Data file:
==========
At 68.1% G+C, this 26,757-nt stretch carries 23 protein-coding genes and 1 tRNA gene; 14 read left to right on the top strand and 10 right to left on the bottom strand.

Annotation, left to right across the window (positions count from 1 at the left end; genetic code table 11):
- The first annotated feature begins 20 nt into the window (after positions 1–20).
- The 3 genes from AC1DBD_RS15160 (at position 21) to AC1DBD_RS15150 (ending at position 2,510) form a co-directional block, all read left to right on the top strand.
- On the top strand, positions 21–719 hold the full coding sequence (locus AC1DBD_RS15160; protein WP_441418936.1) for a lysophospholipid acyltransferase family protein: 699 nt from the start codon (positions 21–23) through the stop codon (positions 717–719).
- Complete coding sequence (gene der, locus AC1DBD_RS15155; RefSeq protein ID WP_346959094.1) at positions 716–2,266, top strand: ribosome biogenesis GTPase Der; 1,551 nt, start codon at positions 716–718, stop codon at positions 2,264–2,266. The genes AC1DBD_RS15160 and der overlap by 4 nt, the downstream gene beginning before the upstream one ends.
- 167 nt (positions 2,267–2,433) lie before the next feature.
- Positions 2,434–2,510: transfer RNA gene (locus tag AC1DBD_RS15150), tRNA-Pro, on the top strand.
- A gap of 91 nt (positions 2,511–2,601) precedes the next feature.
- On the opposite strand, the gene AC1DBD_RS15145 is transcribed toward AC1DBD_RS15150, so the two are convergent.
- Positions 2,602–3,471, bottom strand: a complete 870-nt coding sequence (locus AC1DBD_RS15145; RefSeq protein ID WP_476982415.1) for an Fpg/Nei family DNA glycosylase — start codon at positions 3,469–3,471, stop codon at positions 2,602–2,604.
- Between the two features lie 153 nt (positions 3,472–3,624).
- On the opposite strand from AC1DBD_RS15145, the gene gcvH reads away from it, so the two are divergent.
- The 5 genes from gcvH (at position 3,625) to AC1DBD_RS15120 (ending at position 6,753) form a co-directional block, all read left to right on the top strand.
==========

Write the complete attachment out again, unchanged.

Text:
At 68.1% G+C, this 26,757-nt stretch carries 23 protein-coding genes and 1 tRNA gene; 14 read left to right on the top strand and 10 right to left on the bottom strand.

Annotation, left to right across the window (positions count from 1 at the left end; genetic code table 11):
- The first annotated feature begins 20 nt into the window (after positions 1–20).
- The 3 genes from AC1DBD_RS15160 (at position 21) to AC1DBD_RS15150 (ending at position 2,510) form a co-directional block, all read left to right on the top strand.
- On the top strand, positions 21–719 hold the full coding sequence (locus AC1DBD_RS15160; protein WP_441418936.1) for a lysophospholipid acyltransferase family protein: 699 nt from the start codon (positions 21–23) through the stop codon (positions 717–719).
- Complete coding sequence (gene der, locus AC1DBD_RS15155; RefSeq protein ID WP_346959094.1) at positions 716–2,266, top strand: ribosome biogenesis GTPase Der; 1,551 nt, start codon at positions 716–718, stop codon at positions 2,264–2,266. The genes AC1DBD_RS15160 and der overlap by 4 nt, the downstream gene beginning before the upstream one ends.
- 167 nt (positions 2,267–2,433) lie before the next feature.
- Positions 2,434–2,510: transfer RNA gene (locus tag AC1DBD_RS15150), tRNA-Pro, on the top strand.
- A gap of 91 nt (positions 2,511–2,601) precedes the next feature.
- On the opposite strand, the gene AC1DBD_RS15145 is transcribed toward AC1DBD_RS15150, so the two are convergent.
- Positions 2,602–3,471, bottom strand: a complete 870-nt coding sequence (locus AC1DBD_RS15145; RefSeq protein ID WP_476982415.1) for an Fpg/Nei family DNA glycosylase — start codon at positions 3,469–3,471, stop codon at positions 2,602–2,604.
- Between the two features lie 153 nt (positions 3,472–3,624).
- On the opposite strand from AC1DBD_RS15145, the gene gcvH reads away from it, so the two are divergent.
- The 5 genes from gcvH (at position 3,625) to AC1DBD_RS15120 (ending at position 6,753) form a co-directional block, all read left to right on the top strand.